Alberta gov't rejects reports of tailings pond leak
A portion of the Shell Albian Sands oilsands mine is seen from an overlook near Fort McMurray, Alta., Wednesday, July 9, 2008. (THE CANADIAN PRESS/Jeff McIntosh)
EDMONTON - Alberta's environment minister has dismissed reports that a three-sided oilsands tailings pond is leaking toxins into surrounding land and water.
"While we are following up on the allegations, initial reports indicate that there is no release of water from this pond," Rob Renner told the legislature Monday during question period.
"The design of this pond is working as it was appropriately designed to work -- and if there is any issue, we will be dealing with it."
Renner was responding to reports of water leaking out of the tailings pond at Canadian Natural Resources' (TSX:CNQ) Horizon operation, about 70 km northwest of Fort McMurray, near the First Nations community of Fort McKay.
The tailings ponds collect leftover bitumen, clay and heavy metals from the oilsands refining process.
Most are contained using manmade barriers. The Horizon one, however, is contained on its western edge by a natural barrier of sloping clay. Critics charge it is oozing into nearby wilderness and is accessible to wildlife.
Alberta's Energy Resources Conservation Board, the arms-length industry regulator, signed off on the design six years ago.
Renner and Energy Minister Ron Liepert told the legislature that the board regularly checks up on the tailings ponds and was at the Horizon site two weeks ago and found everything operating properly. Renner said another team has since been sent up just to make sure.
Opposition critics said even if the pond is sound, using natural barriers to contain toxic effluvia is bad business.
"First it was ducks put at risk by toxic tailings soup, and now animals are reportedly free to walk into this three-walled pool. How could this government approve such a seemingly nonsensical way of containing liquid toxic sludge?" NDP critic Rachel Notley asked the House.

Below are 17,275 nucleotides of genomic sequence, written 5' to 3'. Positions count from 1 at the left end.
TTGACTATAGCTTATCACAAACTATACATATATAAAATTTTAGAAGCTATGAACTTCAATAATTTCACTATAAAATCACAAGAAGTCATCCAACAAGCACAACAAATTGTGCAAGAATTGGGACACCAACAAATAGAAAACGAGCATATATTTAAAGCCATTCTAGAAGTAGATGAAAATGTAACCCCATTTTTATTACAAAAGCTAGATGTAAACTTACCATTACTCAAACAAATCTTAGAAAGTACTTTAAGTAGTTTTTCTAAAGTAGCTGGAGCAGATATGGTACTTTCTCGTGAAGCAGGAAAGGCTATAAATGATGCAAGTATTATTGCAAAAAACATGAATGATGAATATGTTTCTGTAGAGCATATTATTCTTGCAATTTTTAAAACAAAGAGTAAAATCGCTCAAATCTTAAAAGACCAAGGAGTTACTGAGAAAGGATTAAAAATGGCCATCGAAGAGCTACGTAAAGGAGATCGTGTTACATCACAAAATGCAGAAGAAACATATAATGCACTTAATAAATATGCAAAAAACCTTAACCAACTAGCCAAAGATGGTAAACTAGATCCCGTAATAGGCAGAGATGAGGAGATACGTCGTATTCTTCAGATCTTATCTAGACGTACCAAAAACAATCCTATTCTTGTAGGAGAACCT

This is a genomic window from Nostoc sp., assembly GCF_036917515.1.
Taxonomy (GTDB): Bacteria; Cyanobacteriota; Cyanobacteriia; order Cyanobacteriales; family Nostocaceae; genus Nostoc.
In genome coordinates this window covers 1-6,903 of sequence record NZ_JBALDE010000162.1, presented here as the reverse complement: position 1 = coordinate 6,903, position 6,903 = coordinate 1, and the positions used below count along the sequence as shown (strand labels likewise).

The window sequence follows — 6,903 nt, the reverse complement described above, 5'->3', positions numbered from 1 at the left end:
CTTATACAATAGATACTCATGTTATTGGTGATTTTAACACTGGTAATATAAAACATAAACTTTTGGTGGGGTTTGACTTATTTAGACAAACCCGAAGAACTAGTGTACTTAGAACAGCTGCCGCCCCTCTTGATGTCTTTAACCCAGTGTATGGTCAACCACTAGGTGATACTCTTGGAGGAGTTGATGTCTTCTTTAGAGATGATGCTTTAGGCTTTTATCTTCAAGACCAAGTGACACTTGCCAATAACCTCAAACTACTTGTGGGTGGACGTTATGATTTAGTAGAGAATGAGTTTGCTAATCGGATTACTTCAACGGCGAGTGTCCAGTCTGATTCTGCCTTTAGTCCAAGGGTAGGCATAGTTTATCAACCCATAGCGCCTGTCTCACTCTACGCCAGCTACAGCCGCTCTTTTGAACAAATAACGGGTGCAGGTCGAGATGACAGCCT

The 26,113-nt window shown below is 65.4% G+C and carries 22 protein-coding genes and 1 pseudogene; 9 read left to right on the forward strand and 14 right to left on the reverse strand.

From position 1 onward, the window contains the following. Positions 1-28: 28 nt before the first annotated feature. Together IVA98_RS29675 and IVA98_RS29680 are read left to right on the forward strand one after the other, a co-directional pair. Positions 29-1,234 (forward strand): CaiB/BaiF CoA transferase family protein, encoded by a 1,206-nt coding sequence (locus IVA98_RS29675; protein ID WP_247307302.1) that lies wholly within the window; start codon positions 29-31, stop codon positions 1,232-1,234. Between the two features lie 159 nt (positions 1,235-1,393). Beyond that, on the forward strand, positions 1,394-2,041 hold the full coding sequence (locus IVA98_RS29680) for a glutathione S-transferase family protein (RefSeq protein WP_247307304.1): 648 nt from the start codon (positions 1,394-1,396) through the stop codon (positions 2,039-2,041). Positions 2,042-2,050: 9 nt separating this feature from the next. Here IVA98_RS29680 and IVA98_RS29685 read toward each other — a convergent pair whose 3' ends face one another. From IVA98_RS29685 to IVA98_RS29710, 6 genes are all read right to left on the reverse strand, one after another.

But Renner said the approved plan appears to be working.
"It is built against a natural wall," said Renner. "There is no indication at this point that that natural wall is working any differently from an artificial one."
The board, in a news release, confirmed the findings.
"The tailings pond and the stream lie at the bottom of a natural depression, and all the water in the area flows into the pond, not out of it," said the release.
But Melina Laboucan-Massimo of the environmental activist group Greenpeace said the government is dangerously lackadaisical.
"Animals are being poisoned because the company wasn't even required to put something as paltry as a fence up," said Laboucan-Massimo.
The Alberta government has been fighting an ongoing public relations battle over the tailings ponds. While the ponds form a small part of the overall oilsands operations, the great inland lakes of waste have become international symbols of the environmental price.
Last month, 350 ducks landed on area tailings ponds, became trapped and had to be killed. That came just days after energy giant Syncrude agreed in court to $3 million in penalties for allowing 1,600 ducks to die on its ponds in 2008.
Two panels of scientists -- one federal and the other provincial -- are examining the water quality in the area after ecologist David Schindler reported the water in the region was being polluted at a much greater rate greater than industry figures. He also showed reporters pictures of fish with tumours or deformed body parts.
Provincial officials have escorted European and American politicians to the oilsands area amid concerns other jurisdictions are considering financial or trade sanctions on oilsands product.
In September, Premier Ed Stelmach met with Hollywood blockbuster director James Cameron.
Cameron, an enviro activist, also toured the oilsands and said help must come immediately for the First Nations communities whose members live downstream of the oilsands and who say they are getting sick and getting cancer from their drinking water.
Alberta Liberal critic Laurie Blakeman told the legislature that if the three-walled pond is any indication, the government plan is to deflect responsibility to the regulator and vice versa.
"No one is around to take responsibility when fish grow tumours, wildlife drink toxic sludge or cancer rates in First Nations people in the area rise," said Blakeman.
"Why does this government have such weak standards?"